The Wonderfully Competent AKG K550 Sealed Headphone

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AKG Headphones
AKG has a very long history manufacturing headphones, and was a leading force in headphone design back in the '70s. Here's a cool article about some old AKG headphones I got to play with. The K240 series of headphones were very popular in recording studios in the '70s and '80s, and AKG has continued to develop headphone models, and has a significant roll in the world of headphones world wide.

The thing is, I think AKG lost its way regarding headphones for the last little while. The early '90s were tough times for AKG. 1993 saw its first annual loss. The company went through some serious ownership turmoil; this Funding Universe article is an interesting read. After Harman International's purchase of AKG, a lot of things happened to turn the company around. Foreign subsidiaries were shut down, and the focus returned to its core competency: microphones and headphones. Well...microphones anyway.

The Funding Universe article mentions that OEM components (mostly cellphone microphones for handheld and automotive applications) grew from 10% of AKG's business in 1997, to more than 45% by 2000. AKG also gained a lot of corporate ground by designing and producing lower cost microphones to compete in the burgeoning home studio market.

What's missing? Headphone development. AKG did continue to produce a long string of AKG K240 variants, but in truth, the world was passing them by. The K501/K601/K701 was certainly a new development. These headphones were indeed very good headphones at the time, as were the K 81 DJ and K 518 LE. But overall, I've felt AKG's headphone offerings were pretty lackluster over the past decade otherwise.

Can't blame them really. If cellphone and recording mikes are hot and paying the bills, well, ya gotta do what you gotta do. But I can tell you, there were, and are, a lot of headphone enthusiasts unaware and rightfully not caring about AKG's focus on microphones. We wanted new and bitchin' cans from one of the few makers who could stand toe-to-toe with the likes of Sennheiser to bring on some competition...and AKG didn't.

Well, times they are a-changing, headphones are now white hot in the consumer market, and it looks like AKG has turned its attention back to headphones. By the sound of the K550, AKG is dead serious about developing world-class, or at least very good sounding headphones, once again.

The AKG K550 ($349 MSRP, $299 MAP)
The K550 is a full-size, circumaural, sealed headphone. Constructed of various metal and synthetic materials, I find it very nicely built and finished. The wide metal headband is moderately padded, without the bumps found on the K701 variants--which is sure to please many who complained about the discomfort. Markings on the headband permit accurate adjustment to fit the head, and look cool too.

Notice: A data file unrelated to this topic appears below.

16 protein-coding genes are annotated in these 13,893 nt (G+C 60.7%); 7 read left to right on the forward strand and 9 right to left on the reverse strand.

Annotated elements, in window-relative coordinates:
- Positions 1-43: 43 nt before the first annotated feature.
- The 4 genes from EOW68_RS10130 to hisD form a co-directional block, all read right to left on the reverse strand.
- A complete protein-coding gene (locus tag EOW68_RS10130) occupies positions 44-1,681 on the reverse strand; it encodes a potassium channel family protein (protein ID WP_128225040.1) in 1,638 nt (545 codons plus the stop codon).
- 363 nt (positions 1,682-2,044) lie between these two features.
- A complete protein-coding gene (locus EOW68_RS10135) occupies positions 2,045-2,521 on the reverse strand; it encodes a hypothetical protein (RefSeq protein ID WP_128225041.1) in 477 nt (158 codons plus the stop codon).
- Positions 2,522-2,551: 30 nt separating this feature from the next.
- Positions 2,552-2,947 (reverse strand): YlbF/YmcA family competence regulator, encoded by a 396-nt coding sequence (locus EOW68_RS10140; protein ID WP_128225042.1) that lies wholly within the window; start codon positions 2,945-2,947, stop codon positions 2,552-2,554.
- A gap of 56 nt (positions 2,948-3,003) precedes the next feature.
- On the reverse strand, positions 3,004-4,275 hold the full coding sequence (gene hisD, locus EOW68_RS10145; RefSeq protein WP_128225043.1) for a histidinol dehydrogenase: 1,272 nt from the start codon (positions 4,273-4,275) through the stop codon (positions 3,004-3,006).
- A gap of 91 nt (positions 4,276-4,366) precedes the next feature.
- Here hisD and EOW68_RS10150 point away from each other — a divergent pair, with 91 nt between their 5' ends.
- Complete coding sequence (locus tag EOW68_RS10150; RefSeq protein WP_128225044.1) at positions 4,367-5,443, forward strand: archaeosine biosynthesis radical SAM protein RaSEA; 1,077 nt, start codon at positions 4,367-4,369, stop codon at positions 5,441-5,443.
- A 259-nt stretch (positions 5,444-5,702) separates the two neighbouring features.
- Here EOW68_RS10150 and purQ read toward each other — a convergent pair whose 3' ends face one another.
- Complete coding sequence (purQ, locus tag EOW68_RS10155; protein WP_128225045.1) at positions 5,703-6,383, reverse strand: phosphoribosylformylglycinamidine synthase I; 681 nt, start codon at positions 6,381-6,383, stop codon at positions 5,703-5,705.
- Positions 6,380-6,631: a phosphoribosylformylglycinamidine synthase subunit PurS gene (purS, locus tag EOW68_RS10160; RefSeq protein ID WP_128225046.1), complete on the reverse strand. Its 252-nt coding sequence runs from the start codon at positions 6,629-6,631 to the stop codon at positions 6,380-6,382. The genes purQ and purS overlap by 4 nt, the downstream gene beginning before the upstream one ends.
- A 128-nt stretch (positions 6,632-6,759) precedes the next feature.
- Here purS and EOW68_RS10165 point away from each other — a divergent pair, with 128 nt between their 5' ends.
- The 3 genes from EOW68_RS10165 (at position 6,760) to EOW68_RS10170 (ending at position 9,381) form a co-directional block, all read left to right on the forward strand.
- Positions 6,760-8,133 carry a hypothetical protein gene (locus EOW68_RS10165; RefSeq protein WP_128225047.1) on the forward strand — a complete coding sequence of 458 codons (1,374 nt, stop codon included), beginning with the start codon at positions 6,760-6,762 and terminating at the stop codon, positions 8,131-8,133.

The gimbals attaching the earpieces to the headband allow plenty of freedom for the earpads to align with the side of the head, and permit them to be rotated flat for transport and storage. (No carry case is included, unfortunately.) The design of the gimbals is excellent, but they are a bit stiff to move into position--and the position of the earpads against the side of the head is critical for sound quality with these cans.

The earcups are circular in shape and fairly deep. The pads are made of a very nice pleather and are very comfortable for long listening sessions. They do smell rather odd fresh out of the box, but it goes away in a few days. The fabric covers over the drivers have a big "L" and "R" identifying the proper ear orientation. I thought this was a cool feature--so many times it's like the maker hides which ear is which. It's obvious here.

The three-meter cable is pliant and resists mechanical noise that might be heard in the cans. It's permanently attached to the left earpiece, and is terminated with a very handsome 1/4" plug, which unscrews to reveal a 1/8" plug within.

The build quality of these headphones is excellent.

After the rash of gaudy and ostentatious "rapper" cans I've reviewed lately, it's refreshing to see a headphone designed for an adult. These are really an elegant and understated headphone...just beautiful! Sporting a variety of sumptuous materials and textures in various and harmonious shades of gray, I find myself thinking these are among the most tastefully designed headphones I've had the pleasure to behold. Superb!

Comfort and Isolation
This is an extremely comfortable headphone, which isolates relatively well, but during measurements I found them finicky about position and clamping force in the extreme. Out of the box, it seems to fit my moderately large head very well, but placing it on my measurement head was another story altogether. People with small heads will need to adjust the headband by pressing it inward and making it curve a bit more to fit tighter and achieve a proper seal. Without doing so will net poor isolation, and a pretty severe change for the worse in sonic character. Once properly adjusted, however, the comfort and sound can be endured for hours with great pleasure.

Well, I s'pose it's time to talk about how they sound...

Harman International Industries, Incorporated.
400 Atlantic Street
Stamford, CT 06901, USA